Wednesday, February 23, 2011

The game of Scrabble

















Something miraculous happened last night.

My son Ben, 16, played a game of Scrabble with me. This was miraculous because Ben has a terrible time focusing, which makes game-playing challenging.

But this time Ben was interested. He even enjoyed moving his letter tiles around to look at word possibilities.

He came up with “ARM.” Then he came up with “ALY” – the name of his cousin, though she uses an “I.” I was ecstatic. Later he produced “ICON.” I don’t know if that was just a lucky guess because he couldn’t speak to explain it.

I had to keep score because Ben can’t add.

We had a lovely time, but I couldn’t help thinking that he would never be able to play at one of our family gatherings, with his cousins.

Just the day before, we celebrated my birthday at my mom’s house. Scrabble is a competitive game in my sister-in-law’s family. Ben’s cousins are brilliant students – one in second-year university already holds a prestigious research grant. My SIL rarely lays Scrabble tiles down without forming double words and knows all the obscure ones most people have to look up in the Scrabble dictionary. My other children joined in the game and it moved swiftly around the table, with words like ‘FEDORAS” and “FOLLOWED” filling the board.

Ben sat off on his own in a chair, reading an old picture book that had something to do with acorns and adventures and making the odd sounds he produces because he can’t speak. He couldn’t participate because of the fast pace and complex language.

And somehow I couldn’t help thinking that this Scrabble game represented the value our family had always placed on education and academic learning. And it made me think how I, too, in the past had revered intelligence and somehow felt it was an ability a person earned through hard work. To me it seemed to be a higher or more refined quality, let’s say, than physical beauty or athleticism. In fact, I once had an argument with a university friend who said if she had to choose between beauty and brains, given our culture, she’d choose beauty. To me that showed a certain superficiality and materialism that I didn’t associate with intellect.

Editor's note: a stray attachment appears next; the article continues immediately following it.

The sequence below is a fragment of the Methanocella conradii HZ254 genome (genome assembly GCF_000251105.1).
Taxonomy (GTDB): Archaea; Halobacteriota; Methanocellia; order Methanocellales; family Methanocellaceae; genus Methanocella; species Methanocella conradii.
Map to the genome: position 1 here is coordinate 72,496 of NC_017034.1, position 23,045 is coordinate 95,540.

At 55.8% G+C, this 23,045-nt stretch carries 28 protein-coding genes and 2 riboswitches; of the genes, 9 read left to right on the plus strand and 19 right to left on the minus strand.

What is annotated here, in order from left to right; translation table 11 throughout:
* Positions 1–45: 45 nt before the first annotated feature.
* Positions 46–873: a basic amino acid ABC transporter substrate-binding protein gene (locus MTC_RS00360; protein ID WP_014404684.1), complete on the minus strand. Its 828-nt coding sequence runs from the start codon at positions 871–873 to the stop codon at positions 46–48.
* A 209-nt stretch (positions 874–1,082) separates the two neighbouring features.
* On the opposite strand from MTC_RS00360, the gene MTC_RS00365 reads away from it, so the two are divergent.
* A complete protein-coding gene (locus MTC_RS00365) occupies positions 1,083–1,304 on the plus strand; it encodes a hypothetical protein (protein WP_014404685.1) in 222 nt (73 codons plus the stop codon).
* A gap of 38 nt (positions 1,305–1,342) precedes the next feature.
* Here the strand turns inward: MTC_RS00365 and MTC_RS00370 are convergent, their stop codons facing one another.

But since my son Ben was born I’ve had to acknowledge that my intelligence had little to do with anything I ‘did’ or ‘‘worked hard at’ but was, instead, simply a gift bestowed upon me at birth. I was lucky.

My son was unlucky and will always struggle mightily to learn and to retain information and ideas in his head.

He can’t join in the family games of Scrabble and he won’t enjoy the intellectual growth, social life and freedom of university.

And while I was sitting there watching our family play Scrabble and Ben was babbling to himself and reading or playing with his Star Wars characters – no doubt with intricate storylines playing themselves out in his silent imagination – I couldn’t help remembering that when I was pregnant with him, my SIL had said: “We have to be careful not to compare our children.”

Sometimes I envy my brother’s life. His child-rearing is coming to an end and he’s able to take great satisfaction and comfort in his children’s burgeoning independence.

But rather than wishing that Ben could be more like his cousins, I think my real wish is that my family better knew the inner world of Ben. They don’t know his sign language and they don’t know how to interact with him. I don’t know if they’re able to see past his odd and anxious ways.

I wish I could tell them about how Ben came up with “ARM” and “ALY” for Scrabble and they’d be as excited as I was. I wish I could tell them that when I was prodding Ben to send an e-mail to his dad yesterday, he chose the correct “too” in “I miss you too” and my heart leapt. But we don’t have a common frame of reference anymore. We’re still playing Junior Scrabble and they’ve moved on to post-graduate work.

I assume they feel sorry for us. I think that’s how I would have felt about our situation, before it happened.

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15 comments:

I just finished playing a game of Scrabble with my eldest daughter. We play non-competitively, which means we help each other out sometimes, or sneak in words that shouldn't count to open up the board, etc, etc. Like you, Scrabble, Monopoly and Stock Ticker were played like lives depended on who won or lost. UGH. Like you, I look at my youngest and wonder. But, she heard the eldest and I playing, and started spelling out what words she could. Hugs to you and your Ben. His accomplishment is as great as those with the graduate degrees.

"I think that’s how I would have felt about our situation, before it happened." Yeah, that's a wearying shift, isn't it, back and forth----but those of us who read your blog are looking at the detail of the second o of Ben's "too" and nodding
yes.

oh yes! to so much of what you write... to the dangers of comparing our children and to ben's sweet scrabble success! you're a great mom.

I'm so glad that Ben is playing Scrabble for fun. If he learns to love and enjoy words just for themselves, he'll be in very good company. Good for him.